Growth in India will rebound to 7.4 per cent in the financial year 2018/19 as the economy recovers from effects of demonetisation and the roll-out of the Goods and Services Tax, the International Monetary Fund forecast on Wednesday.
The IMF’s Asia and Pacific Regional Economic Outlook report said that “the recovery is expected to be underpinned by a rebound from transitory shocks as well as robust private consumption.”
Medium-term consumer price index inflation is forecast to remain within but closer to the upper bound of the Reserve Bank of India’s inflation-targeting band of four per cent with a plus or minus two per cent change, the report said.
“In India, given increased inflation pressure, monetary policy should maintain a tightening bias,” it cautioned.
According to the latest regional report, Asia continues to be the main engine of the world’s economy, accounting for more than 60 per cent of global growth—three-quarters of which comes from China and India alone.
“But there are risks and challenges ahead, including from a tightening of global financial conditions, a shift toward inward-looking policies, and—over the longer run—population aging, slowing productivity growth, and the rise of the digital economy.”
The good news is that strong growth is expected to continue in the near term. The IMF forecasts growth for Asia at 5.6 per cent this year and next.The outlook is supported by strong global demand, as well as still accommodative policies and financial conditions.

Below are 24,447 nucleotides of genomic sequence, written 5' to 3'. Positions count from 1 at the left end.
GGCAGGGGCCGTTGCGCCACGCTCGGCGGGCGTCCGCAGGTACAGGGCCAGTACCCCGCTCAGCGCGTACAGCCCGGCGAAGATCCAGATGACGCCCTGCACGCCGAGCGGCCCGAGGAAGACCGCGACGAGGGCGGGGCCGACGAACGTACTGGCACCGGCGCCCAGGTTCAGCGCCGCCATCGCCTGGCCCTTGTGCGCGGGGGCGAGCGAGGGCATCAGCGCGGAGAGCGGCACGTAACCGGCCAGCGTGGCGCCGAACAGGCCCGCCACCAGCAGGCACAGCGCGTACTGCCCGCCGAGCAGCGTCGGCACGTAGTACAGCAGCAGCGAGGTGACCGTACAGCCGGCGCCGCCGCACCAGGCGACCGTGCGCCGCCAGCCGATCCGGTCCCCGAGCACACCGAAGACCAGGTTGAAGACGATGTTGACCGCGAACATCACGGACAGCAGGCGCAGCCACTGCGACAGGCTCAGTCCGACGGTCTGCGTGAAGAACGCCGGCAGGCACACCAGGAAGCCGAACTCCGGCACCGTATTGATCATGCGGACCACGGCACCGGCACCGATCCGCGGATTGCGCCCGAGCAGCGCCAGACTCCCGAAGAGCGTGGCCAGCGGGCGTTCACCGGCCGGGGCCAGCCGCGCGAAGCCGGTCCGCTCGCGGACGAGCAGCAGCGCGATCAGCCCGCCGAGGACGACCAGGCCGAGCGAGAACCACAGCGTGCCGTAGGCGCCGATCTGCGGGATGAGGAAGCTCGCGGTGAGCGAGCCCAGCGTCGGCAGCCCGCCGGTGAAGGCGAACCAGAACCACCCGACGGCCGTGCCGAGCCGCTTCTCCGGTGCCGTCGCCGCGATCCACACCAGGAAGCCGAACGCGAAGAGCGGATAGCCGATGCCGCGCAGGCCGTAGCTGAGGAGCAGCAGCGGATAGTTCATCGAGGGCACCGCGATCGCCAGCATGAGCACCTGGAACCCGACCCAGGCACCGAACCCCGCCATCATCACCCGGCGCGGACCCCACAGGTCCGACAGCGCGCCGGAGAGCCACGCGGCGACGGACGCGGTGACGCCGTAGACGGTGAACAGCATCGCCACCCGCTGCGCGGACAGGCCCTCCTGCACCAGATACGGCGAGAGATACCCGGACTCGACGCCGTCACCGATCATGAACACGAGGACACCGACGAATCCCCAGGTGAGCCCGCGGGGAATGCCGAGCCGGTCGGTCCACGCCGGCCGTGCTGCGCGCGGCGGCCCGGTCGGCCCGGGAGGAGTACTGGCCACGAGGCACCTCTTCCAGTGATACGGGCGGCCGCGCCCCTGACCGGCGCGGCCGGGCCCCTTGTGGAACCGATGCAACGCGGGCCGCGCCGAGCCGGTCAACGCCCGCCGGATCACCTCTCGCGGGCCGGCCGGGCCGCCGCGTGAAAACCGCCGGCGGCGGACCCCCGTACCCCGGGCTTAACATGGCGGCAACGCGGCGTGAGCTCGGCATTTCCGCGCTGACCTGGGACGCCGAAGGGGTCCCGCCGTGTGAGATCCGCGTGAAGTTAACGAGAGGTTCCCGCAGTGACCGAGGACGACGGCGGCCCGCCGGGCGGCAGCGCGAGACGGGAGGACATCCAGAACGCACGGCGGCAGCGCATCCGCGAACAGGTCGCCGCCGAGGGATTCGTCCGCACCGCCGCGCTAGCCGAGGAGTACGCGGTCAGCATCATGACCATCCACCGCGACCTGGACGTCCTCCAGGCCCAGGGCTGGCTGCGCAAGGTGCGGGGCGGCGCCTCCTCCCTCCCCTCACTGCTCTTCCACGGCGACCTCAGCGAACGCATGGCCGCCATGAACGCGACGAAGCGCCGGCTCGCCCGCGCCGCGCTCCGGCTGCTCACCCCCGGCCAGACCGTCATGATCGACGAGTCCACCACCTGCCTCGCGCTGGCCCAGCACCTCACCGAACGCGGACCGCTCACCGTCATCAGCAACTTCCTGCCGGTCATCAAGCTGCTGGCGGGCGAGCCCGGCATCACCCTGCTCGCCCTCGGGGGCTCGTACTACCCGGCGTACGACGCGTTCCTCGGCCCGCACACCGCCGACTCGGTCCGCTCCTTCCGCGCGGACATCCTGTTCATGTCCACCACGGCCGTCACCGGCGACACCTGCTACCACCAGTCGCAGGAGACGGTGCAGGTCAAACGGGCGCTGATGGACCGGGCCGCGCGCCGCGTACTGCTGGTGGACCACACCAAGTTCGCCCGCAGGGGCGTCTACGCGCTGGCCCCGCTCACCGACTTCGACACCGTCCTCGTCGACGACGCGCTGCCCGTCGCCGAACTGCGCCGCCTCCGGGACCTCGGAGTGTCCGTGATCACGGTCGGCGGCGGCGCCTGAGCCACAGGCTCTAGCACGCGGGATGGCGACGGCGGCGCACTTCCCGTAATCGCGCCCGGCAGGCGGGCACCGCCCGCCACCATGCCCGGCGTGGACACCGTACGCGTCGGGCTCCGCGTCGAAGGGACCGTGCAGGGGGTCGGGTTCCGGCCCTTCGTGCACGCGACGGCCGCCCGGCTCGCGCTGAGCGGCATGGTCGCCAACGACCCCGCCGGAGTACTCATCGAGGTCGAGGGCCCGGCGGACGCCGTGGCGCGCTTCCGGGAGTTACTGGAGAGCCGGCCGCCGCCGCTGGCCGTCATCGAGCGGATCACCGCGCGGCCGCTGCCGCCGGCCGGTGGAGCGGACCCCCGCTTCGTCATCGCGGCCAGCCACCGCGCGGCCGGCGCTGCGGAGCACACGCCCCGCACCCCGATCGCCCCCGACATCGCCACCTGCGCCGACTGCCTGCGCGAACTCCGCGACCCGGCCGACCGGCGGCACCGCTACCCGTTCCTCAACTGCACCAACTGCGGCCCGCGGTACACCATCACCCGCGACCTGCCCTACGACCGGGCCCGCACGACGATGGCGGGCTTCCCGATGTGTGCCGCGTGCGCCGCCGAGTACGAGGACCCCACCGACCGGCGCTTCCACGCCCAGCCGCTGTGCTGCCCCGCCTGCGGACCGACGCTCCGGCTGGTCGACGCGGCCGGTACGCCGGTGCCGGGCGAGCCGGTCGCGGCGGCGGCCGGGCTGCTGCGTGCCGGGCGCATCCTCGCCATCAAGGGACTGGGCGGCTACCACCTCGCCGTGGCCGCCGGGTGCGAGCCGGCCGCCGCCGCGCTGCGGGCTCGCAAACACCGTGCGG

China’s growth is expected to moderate to 6.6 percent in 2018 as financial, housing, and fiscal tightening measures take effect. Growth in ASEAN is projected to stay at 5.3 percent both this year and next,reflecting strong investment and consumption across several countries.
The report said growth momentum could be more durable than expected amid strong consumer and business confidence and still loose financial conditions. The roll-out of the fiscal stimulus in the US as well as a stronger recovery in the euro area could lift global growth, with positive spillovers to Asia.
But over the medium-term, Asia is vulnerable to a tightening of global financial conditions, spurred by higher U.S. interest rates, which could trigger capital outflows.
Further, a global shift toward inward-looking policies would be worrying given Asia’s trade openness—suppressing Asia’s exports and reducing foreign direct investment in the region.
Escalating geopolitical risks as well as natural disasters and cyberattacks could also negatively impact the region’s medium-term growth.
And over the longer term, Asia faces a number of important challenges from population aging, slowing productivity growth, and the digital revolution, which of course brings huge opportunities along with risks.